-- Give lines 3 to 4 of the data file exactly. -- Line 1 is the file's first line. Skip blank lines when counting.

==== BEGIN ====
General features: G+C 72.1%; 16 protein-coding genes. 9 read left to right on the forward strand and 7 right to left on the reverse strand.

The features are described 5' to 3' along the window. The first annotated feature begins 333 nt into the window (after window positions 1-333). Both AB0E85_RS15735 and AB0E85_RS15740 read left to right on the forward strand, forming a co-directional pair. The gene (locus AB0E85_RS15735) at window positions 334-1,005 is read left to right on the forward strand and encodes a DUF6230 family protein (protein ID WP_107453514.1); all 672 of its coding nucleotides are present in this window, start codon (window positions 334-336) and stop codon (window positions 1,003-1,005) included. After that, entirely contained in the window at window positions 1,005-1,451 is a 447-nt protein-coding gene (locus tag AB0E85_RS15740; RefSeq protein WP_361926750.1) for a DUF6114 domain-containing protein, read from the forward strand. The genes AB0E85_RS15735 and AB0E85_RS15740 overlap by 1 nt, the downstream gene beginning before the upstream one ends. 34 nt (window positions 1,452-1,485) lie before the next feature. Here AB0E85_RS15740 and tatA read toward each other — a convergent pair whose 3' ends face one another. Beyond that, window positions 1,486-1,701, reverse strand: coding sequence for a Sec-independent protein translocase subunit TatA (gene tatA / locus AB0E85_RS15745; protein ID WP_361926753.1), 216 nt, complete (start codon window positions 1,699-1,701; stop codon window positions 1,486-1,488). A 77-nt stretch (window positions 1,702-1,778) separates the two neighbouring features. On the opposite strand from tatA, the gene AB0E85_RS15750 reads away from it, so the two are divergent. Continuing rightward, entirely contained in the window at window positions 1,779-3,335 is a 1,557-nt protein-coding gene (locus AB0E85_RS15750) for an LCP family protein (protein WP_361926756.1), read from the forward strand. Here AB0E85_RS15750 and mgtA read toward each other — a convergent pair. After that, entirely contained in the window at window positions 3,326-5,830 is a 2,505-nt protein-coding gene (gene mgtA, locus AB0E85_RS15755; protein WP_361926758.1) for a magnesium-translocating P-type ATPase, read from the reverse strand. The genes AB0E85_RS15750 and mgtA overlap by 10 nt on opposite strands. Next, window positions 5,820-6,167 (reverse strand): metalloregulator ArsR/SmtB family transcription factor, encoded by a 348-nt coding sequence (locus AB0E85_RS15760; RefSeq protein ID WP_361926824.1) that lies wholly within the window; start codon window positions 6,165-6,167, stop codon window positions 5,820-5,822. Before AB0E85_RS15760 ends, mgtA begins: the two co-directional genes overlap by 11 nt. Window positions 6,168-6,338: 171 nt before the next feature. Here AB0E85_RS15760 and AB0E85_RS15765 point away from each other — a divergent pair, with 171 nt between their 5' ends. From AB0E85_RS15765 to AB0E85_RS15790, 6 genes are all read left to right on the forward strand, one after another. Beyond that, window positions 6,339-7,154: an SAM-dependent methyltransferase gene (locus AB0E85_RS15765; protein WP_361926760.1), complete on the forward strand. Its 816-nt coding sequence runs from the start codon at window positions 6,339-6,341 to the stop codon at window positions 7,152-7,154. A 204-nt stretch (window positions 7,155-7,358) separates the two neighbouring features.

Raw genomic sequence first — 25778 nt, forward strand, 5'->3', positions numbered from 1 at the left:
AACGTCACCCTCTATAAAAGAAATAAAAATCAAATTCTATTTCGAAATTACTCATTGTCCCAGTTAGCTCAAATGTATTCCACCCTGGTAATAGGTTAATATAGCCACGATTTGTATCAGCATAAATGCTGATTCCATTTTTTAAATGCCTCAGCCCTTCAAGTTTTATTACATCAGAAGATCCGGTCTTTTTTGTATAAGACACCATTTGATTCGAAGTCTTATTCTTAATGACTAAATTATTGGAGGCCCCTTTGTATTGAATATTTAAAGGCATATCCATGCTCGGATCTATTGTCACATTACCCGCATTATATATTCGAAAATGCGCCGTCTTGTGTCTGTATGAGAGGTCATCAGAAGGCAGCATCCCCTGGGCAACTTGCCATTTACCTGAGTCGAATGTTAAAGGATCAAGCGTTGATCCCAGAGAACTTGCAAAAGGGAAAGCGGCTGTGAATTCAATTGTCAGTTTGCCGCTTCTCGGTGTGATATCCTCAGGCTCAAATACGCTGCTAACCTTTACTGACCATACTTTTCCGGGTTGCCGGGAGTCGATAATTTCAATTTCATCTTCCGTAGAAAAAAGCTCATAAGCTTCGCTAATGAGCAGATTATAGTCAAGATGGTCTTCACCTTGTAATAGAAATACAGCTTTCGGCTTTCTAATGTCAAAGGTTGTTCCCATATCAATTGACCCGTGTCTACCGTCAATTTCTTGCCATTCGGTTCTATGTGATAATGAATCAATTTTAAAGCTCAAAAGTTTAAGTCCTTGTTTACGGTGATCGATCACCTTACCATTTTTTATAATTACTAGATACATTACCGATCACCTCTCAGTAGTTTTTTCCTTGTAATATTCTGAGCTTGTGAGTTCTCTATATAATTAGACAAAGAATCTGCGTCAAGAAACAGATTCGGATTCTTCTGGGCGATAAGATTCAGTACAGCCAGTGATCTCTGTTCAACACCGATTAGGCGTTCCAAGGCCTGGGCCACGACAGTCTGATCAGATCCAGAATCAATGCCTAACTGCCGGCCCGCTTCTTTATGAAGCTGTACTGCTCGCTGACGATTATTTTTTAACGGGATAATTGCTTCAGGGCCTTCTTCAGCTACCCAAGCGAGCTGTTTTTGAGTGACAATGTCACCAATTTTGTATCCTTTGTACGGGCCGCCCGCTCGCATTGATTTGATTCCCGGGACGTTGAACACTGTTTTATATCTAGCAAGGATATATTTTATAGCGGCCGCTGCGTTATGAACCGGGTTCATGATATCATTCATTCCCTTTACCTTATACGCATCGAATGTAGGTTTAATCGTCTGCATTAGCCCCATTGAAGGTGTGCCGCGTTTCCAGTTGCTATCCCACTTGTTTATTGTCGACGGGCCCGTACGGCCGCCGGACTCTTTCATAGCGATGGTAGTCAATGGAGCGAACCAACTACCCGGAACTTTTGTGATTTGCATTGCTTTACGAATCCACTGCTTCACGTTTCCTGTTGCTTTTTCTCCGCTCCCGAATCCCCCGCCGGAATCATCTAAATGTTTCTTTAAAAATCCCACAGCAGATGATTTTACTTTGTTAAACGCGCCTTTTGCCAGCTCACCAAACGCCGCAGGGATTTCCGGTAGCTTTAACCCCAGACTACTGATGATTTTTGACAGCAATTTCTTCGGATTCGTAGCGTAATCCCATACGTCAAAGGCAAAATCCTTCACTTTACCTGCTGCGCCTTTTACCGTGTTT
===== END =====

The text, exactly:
Raw genomic sequence first — 25778 nt, forward strand, 5'->3', positions numbered from 1 at the left:
AACGTCACCCTCTATAAAAGAAATAAAAATCAAATTCTATTTCGAAATTACTCATTGTCCCAGTTAGCTCAAATGTATTCCACCCTGGTAATAGGTTAATATAGCCACGATTTGTATCAGCATAAATGCTGATTCCATTTTTTAAATGCCTCAGCCCTTCAAGTTTTATTACATCAGAAGATCCGGTCTTTTTTGTATAAGACACCATTTGATTCGAAGTCTTATTCTTAATGACTAAATTATTGGAGGCCCCTTTGTATTGAATATTTAAAGGCATATCCATGCTCGGATCTATTGTCACATTACCCGCATTATATATTCGAAAATGCGCCGTCTTGTGTCTGTATGAGAGGTCATCAGAAGGCAGCATCCCCTGGGCAACTTGCCATTTACCTGAGTCGAATGTTAAAGGATCAAGCGTTGATCCCAGAGAACTTGCAAAAGGGAAAGCGGCTGTGAATTCAATTGTCAGTTTGCCGCTTCTCGGTGTGATATCCTCAGGCTCAAATACGCTGCTAACCTTTACTGACCATACTTTTCCGGGTTGCCGGGAGTCGATAATTTCAATTTCATCTTCCGTAGAAAAAAGCTCATAAGCTTCGCTAATGAGCAGATTATAGTCAAGATGGTCTTCACCTTGTAATAGAAATACAGCTTTCGGCTTTCTAATGTCAAAGGTTGTTCCCATATCAATTGACCCGTGTCTACCGTCAATTTCTTGCCATTCGGTTCTATGTGATAATGAATCAATTTTAAAGCTCAAAAGTTTAAGTCCTTGTTTACGGTGATCGATCACCTTACCATTTTTTATAATTACTAGATACATTACCGATCACCTCTCAGTAGTTTTTTCCTTGTAATATTCTGAGCTTGTGAGTTCTCTATATAATTAGACAAAGAATCTGCGTCAAGAAACAGATTCGGATTCTTCTGGGCGATAAGATTCAGTACAGCCAGTGATCTCTGTTCAACACCGATTAGGCGTTCCAAGGCCTGGGCCACGACAGTCTGATCAGATCCAGAATCAATGCCTAACTGCCGGCCCGCTTCTTTATGAAGCTGTACTGCTCGCTGACGATTATTTTTTAACGGGATAATTGCTTCAGGGCCTTCTTCAGCTACCCAAGCGAGCTGTTTTTGAGTGACAATGTCACCAATTTTGTATCCTTTGTACGGGCCGCCCGCTCGCATTGATTTGATTCCCGGGACGTTGAACACTGTTTTATATCTAGCAAGGATATATTTTATAGCGGCCGCTGCGTTATGAACCGGGTTCATGATATCATTCATTCCCTTTACCTTATACGCATCGAATGTAGGTTTAATCGTCTGCATTAGCCCCATTGAAGGTGTGCCGCGTTTCCAGTTGCTATCCCACTTGTTTATTGTCGACGGGCCCGTACGGCCGCCGGACTCTTTCATAGCGATGGTAGTCAATGGAGCGAACCAACTACCCGGAACTTTTGTGATTTGCATTGCTTTACGAATCCACTGCTTCACGTTTCCTGTTGCTTTTTCTCCGCTCCCGAATCCCCCGCCGGAATCATCTAAATGTTTCTTTAAAAATCCCACAGCAGATGATTTTACTTTGTTAAACGCGCCTTTTGCCAGCTCACCAAACGCCGCAGGGATTTCCGGTAGCTTTAACCCCAGACTACTGATGATTTTTGACAGCAATTTCTTCGGATTCGTAGCGTAATCCCATACGTCAAAGGCAAAATCCTTCACTTTACCTGCTGCGCCTTTTACCGTGTTT